Poppies in the past … Poppies in the future

(Tribune October 2005)

I wonder if my granddaughter will continue to wear a poppy.

I was a child in Ontario during World War Two. The stress of that war on local families and on our daily lives left impressions with me that have lasted a lifetime. Although our village was far from the action it was close to the consequences. My mother once showed me a remembrance plaque in one of the local churches with two of the names highlighted. "Those men", she pointed out to me, "were flyers who were lost." Those two flyers were not the only casualties from our area. Many of the returning servicemen were scarred both physically and emotionally. Most never spoke about their war experiences.

From this background, I developed a respect for our servicemen that has remained with me. I am a member of a fortunate generation that has not experienced the call to arms to protect our freedoms. I always wear a poppy during the early part of November leading up to and including Remembrance Day to show respect for those who courageously responded to their call.

I am Mackenzie’s paternal grandfather, her "Grandpa". Mack’s maternal grandfather, her "Opa", was German. "Opa" died last year but he did have a kind and loving relationship with his (our) granddaughter and I hope she will always retain fond memories of him. "Opa" had been a child in wartime Germany. The wartime events and influences he experienced were far different than those I experienced.

Mack is still a little girl, not yet seven, but in time she will begin to develop her personal thoughts and opinions. She may question the relevance of wearing the poppy. In Canada, we have traditionally worn a poppy to remind us of the sacrifices made by Canadians for the preservation of our freedoms. Such sacrifices were made by Canadian troops in many wars, but the war with Germany dominates my personal memories. As time passes, old hostilities are forgotten or become irrelevant. How can I encourage my granddaughter to continue to wear a poppy? How can she relate her life to a war that was fought when her grandparents were children and were on opposite sides?

I was recently reading a history of the Dieppe Raid and the following passage jumped out at me.

"Sgt./Pilot Morton Buckley’s aircraft (BS 187) was shot down. Buckley, who was from Fonthill, Ontario, didn’t survive the crash." (I)

I had unexpectedly found a reference to one of the names I saw on the wall of a local church nearly sixty years ago.

Rank… aircraft serial number… and sixteen words.

The initial report that Sgt./Pilot Buckley’s parents would have received in mid August 1942 would state that their son was missing in action. Confirmation of death would not come until later. I will not attempt to speculate about the grief experienced by parents in these circumstances but they likely would have believed their son deserved more than sixteen words in a history book. Many Canadians, including a large number from this part of Ontario, made the same sacrifice in that ill-fated Dieppe engagement. Most did not get any individual recognition; they are remembered officially as statistics only.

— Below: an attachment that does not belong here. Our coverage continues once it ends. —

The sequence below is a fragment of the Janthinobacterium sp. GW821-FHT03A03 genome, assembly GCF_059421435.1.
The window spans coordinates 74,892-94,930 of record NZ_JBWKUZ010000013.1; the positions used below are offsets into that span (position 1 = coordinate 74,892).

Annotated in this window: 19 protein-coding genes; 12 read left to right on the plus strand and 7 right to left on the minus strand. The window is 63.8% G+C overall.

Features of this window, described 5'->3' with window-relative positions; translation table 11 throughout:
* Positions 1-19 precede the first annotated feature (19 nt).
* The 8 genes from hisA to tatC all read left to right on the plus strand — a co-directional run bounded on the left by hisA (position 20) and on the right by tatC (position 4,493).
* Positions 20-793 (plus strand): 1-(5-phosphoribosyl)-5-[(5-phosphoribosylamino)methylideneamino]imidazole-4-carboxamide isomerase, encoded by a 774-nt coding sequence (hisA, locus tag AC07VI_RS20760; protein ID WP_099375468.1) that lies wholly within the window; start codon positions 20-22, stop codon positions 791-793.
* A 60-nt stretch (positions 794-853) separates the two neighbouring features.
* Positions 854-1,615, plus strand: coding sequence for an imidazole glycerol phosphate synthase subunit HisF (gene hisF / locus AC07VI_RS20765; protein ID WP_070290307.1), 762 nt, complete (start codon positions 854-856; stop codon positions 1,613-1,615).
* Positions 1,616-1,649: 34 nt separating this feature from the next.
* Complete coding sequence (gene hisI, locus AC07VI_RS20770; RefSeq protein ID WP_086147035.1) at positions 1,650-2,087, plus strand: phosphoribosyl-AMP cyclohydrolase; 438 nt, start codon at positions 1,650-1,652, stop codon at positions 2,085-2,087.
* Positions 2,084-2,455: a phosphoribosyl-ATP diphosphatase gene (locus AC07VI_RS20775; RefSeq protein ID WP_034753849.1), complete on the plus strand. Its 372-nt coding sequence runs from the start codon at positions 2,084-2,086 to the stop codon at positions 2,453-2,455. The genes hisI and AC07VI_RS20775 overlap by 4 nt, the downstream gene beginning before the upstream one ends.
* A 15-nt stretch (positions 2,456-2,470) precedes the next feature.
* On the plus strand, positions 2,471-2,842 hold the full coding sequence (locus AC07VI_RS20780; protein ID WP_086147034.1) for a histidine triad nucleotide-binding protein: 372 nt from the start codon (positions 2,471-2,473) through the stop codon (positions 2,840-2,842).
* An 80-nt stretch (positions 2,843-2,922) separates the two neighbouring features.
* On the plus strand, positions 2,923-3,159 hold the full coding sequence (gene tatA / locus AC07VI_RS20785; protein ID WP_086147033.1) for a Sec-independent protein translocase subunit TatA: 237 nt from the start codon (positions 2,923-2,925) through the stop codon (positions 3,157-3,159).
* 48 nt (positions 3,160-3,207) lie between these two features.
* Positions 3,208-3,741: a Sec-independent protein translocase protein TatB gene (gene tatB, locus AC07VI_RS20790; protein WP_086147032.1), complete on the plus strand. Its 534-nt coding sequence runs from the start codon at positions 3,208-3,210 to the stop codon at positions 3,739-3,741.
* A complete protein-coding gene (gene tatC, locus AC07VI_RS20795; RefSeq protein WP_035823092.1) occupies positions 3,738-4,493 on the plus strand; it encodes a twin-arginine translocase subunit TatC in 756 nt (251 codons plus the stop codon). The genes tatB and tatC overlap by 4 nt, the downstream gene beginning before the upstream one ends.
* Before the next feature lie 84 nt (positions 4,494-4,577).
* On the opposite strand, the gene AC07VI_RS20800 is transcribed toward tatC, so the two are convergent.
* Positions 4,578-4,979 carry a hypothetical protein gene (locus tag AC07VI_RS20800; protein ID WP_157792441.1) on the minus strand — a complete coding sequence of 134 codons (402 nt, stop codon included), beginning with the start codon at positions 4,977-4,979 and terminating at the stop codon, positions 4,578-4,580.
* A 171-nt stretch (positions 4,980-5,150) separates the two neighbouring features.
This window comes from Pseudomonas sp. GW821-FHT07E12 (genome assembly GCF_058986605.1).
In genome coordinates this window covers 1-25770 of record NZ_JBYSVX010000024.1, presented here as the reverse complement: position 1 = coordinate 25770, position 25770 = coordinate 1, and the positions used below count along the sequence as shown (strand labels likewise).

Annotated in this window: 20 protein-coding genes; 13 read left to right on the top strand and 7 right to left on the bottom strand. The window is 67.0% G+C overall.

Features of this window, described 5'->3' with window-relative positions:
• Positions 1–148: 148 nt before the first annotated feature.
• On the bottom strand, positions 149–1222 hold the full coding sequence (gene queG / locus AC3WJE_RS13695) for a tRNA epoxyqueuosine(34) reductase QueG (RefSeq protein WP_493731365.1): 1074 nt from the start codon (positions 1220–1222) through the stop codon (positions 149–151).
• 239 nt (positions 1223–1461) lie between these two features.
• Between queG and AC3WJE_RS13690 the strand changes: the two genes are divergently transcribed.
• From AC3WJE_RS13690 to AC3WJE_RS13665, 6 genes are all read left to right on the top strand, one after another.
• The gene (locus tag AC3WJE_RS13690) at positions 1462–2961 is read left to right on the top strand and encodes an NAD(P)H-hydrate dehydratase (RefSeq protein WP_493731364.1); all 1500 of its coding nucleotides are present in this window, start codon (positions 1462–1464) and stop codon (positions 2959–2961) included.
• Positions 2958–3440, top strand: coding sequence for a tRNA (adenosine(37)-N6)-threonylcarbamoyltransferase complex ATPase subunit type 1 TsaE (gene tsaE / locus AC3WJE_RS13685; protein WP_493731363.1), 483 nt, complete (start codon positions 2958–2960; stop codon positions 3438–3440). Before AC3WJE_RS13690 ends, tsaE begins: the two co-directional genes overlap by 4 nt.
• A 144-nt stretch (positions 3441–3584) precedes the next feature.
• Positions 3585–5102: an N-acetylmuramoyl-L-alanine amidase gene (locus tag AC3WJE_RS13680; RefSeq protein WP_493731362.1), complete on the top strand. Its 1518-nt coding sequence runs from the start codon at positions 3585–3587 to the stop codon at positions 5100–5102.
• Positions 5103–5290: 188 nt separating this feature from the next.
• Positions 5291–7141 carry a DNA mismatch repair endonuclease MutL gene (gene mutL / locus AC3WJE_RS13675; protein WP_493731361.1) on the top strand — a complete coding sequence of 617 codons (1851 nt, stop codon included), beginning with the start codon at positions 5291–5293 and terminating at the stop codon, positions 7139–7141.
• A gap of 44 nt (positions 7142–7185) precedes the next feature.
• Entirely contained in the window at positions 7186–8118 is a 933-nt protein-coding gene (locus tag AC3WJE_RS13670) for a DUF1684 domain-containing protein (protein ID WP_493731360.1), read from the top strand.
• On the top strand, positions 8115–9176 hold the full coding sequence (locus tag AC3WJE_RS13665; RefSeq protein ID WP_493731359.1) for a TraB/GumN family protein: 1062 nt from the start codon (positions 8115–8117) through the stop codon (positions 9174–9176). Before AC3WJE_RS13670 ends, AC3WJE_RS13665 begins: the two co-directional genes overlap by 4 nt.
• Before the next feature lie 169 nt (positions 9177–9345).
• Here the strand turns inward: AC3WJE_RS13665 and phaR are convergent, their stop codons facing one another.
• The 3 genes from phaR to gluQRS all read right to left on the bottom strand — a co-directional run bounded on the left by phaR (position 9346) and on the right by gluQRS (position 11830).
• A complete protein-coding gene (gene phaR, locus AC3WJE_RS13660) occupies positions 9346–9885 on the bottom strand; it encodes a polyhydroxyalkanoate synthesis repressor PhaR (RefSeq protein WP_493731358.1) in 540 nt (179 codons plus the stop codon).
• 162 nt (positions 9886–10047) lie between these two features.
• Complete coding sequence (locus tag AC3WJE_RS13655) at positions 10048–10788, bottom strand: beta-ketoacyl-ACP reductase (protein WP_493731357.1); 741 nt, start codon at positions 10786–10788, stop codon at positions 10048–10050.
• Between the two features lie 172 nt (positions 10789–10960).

Sgt./Pilot Buckley was probably in his early twenties in 1942 and therefore he may have been born about 1920. We can assume that his mother was probably born about the turn of the 20th century.

My granddaughter was born one hundred years later, just before the turn of the 21st century. One hundred years after the birth of many little girls who grew up and became mothers of servicemen. One hundred years after the birth of the little girls who became the Mrs. Buckleys and who lost sons in that war.

If Mack can be encouraged to look back one century, she will find a parallel universe populated by little girls who were just like her. She will grow as they grew; they had children and she will probably do the same. One hundred years after Dieppe, she might also have a son in his early twenties. If my granddaughter can learn to relate her life to the lives of women 100 years her senior, she might recognize the wearing of a poppy as a way to honour the memory of those once-little girls and the sacrifices made by them.

I do not want my granddaughter to raise a child who will be lost and become "sixteen words" in some future history book. Unfortunately, we know wars are inevitable. We know mothers will continue to lose those children who are brave enough to answer the call to defend the rest of us.

I hope that I can help my granddaughter to understand the importance of wearing a poppy. I do not want her to ever forget the continuing price of her freedom.

(i) Don R. Morrison, "Spitfire – The Canadians", Robert Bracken

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